Laptop Headphone Jack is Broken

ZeromusZeromus Registered User regular
edited April 2009 in Help / Advice Forum
Ah, college dorms, ever the toxic force when it comes to technology and possessions.

Without getting too into the nitty gritty, some dipshit managed to break my computer's headphone jack (sigh), and I'm sort of wondering what my best options are here and if anyone could make some recommendations. In my Google searches, I seem to have come across two solutions: getting a set of headphones that connects to a USB port (perhaps not my ideal scenario, but doable), or "buying an external audio interface that connects to the computer via Firewire or USB, ignoring the internal sound card. The bonus is that you'll substantially improve the audio quality of your computer. " I don't know anything about the latter, but I do enjoy audio quality (:P), so I'd like to hear more about this if people have suggestions. Otherwise, thoughts either way would be much appreciated.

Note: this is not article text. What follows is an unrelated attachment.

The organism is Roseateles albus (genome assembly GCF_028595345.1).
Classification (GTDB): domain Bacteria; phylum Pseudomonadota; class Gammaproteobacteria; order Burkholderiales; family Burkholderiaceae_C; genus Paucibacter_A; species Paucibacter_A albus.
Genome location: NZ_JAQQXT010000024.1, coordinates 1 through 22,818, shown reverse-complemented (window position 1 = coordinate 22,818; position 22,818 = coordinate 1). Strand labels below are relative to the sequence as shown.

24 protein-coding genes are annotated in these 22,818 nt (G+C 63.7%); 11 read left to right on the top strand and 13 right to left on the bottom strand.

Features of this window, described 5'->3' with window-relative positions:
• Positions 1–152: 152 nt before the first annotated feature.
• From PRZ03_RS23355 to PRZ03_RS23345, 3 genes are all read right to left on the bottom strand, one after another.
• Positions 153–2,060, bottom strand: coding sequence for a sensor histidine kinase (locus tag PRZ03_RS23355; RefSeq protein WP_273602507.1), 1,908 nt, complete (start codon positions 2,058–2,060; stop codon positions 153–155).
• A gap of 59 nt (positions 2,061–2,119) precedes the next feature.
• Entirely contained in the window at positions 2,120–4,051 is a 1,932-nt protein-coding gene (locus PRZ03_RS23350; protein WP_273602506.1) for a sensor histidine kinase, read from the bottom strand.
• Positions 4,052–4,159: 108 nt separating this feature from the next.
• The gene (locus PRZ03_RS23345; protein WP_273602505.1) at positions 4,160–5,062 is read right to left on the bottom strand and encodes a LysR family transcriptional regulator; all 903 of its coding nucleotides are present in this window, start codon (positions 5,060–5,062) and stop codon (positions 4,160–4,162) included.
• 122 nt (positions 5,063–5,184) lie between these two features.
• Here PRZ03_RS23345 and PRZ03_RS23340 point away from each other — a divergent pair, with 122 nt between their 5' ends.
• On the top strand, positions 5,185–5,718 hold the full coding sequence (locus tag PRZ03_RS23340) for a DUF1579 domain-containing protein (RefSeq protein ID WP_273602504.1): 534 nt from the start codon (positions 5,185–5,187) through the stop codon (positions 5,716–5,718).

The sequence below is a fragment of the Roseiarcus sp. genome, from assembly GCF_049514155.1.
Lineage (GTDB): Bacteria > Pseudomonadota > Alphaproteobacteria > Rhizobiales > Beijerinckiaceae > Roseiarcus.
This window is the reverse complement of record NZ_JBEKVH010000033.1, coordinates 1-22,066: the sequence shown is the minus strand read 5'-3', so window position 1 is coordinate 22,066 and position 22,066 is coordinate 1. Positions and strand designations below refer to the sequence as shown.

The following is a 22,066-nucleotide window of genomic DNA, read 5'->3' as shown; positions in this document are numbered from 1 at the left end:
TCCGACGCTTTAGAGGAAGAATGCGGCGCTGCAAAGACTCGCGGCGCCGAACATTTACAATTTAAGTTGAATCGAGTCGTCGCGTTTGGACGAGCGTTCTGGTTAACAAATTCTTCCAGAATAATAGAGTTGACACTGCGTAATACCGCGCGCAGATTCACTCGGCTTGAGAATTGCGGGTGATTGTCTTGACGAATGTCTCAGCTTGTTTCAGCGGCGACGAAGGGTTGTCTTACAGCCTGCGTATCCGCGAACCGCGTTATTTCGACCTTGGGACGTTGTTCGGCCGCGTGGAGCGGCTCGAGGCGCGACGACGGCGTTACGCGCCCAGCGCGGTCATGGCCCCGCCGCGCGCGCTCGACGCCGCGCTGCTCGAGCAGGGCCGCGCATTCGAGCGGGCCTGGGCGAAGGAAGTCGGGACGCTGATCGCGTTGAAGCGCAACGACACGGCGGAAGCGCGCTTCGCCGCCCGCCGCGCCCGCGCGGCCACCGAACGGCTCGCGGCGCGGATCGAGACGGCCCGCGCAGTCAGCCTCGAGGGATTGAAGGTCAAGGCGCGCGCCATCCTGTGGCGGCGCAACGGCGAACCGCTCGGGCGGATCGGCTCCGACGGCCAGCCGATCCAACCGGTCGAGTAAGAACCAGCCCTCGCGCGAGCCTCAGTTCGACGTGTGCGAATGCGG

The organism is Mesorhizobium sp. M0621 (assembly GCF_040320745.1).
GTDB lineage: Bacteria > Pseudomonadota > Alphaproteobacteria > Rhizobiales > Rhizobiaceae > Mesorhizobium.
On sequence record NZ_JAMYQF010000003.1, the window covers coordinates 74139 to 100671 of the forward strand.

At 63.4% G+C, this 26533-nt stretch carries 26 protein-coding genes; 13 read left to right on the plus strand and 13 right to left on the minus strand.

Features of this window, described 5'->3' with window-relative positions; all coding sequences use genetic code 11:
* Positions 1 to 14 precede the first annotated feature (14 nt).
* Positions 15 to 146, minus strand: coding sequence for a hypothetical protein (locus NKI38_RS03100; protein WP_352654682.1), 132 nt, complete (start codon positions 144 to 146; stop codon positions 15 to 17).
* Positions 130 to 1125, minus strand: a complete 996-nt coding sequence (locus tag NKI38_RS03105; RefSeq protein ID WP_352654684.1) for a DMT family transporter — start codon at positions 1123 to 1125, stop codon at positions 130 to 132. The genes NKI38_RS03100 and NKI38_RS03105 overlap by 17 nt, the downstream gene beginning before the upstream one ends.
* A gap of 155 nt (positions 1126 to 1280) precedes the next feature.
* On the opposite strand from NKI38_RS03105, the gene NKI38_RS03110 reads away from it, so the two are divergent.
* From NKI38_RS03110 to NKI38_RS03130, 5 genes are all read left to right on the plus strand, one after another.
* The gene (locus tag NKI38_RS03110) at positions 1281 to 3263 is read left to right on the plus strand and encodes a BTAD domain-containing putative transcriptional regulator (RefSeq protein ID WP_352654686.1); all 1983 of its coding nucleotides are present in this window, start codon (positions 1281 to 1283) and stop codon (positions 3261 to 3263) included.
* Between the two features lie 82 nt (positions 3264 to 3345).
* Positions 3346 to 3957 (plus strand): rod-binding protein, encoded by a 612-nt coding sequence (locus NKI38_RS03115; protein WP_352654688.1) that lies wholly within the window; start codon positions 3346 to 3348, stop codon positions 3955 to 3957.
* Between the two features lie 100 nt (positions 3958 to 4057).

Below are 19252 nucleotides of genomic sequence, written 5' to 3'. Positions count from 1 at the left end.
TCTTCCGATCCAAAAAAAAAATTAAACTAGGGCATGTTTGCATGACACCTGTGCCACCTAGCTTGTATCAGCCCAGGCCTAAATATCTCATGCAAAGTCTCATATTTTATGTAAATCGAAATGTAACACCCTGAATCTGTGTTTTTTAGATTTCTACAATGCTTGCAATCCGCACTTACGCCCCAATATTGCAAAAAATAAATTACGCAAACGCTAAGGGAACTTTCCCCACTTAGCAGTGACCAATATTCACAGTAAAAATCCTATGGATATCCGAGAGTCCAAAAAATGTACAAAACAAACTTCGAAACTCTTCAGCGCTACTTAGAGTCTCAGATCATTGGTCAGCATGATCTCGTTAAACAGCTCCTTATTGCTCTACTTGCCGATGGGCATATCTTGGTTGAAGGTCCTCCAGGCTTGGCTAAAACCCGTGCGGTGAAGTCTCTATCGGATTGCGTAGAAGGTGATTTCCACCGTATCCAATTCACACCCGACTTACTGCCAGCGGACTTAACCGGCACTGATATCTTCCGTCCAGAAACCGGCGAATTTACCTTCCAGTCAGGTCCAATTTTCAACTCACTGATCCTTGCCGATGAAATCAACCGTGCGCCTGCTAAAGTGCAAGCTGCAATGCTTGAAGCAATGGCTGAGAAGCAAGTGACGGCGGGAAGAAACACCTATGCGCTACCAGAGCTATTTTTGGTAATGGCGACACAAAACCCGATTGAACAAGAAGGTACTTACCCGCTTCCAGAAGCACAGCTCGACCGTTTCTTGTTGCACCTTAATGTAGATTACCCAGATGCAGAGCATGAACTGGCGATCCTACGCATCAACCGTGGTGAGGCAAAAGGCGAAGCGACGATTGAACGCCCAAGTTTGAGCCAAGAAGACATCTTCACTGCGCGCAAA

Edit: Does anyone have experience with a product like this? Might be a good solution rather than buying a pair of headphones that I'd only be able to use with my computer.

Zeromus on


  • mcdermottmcdermott Registered User regular
    edited April 2009
    Don't know about that $.89 one, but damn depending on the shipping it might be worth a look.

    I have this one, or at least one incredibly similar, and I've been satisfied. I picked mine up for about $22.

    One benefit it had over many others is an optical SPDIF out (from the same port as the headphone jack, using an adapter), allowing me to use it with my desktop to output AC3 audio to my receiver (also supports outputting digital stereo PCM audio). Good for the movie watching. Also much better sound quality than my internal audio. MUCH better. The only downside is that mine did not include an input (so you'd still need to use your onboard).

    The straight headphone jack sound is better than my old integrated card as well. The quality of the signal isn't really any better, it's just the vastly reduced noise that's nice.

    I heartily recommend finding a cheap USB sound card in a thumbstick form factor. I also recommend combining this with a USB extension cable that may or may not come with it, because that way you don't have the dongle hanging out of your laptop directly asking to get hit and break your USB port. I'd be unsurprised if something similar is what killed your headphone port.

    mcdermott on
  • corcorigancorcorigan Registered User regular
    edited April 2009
    Just buy a usb sound card. Mine cost £9 and is still vastly better than the onboard crap I had before.

    corcorigan on
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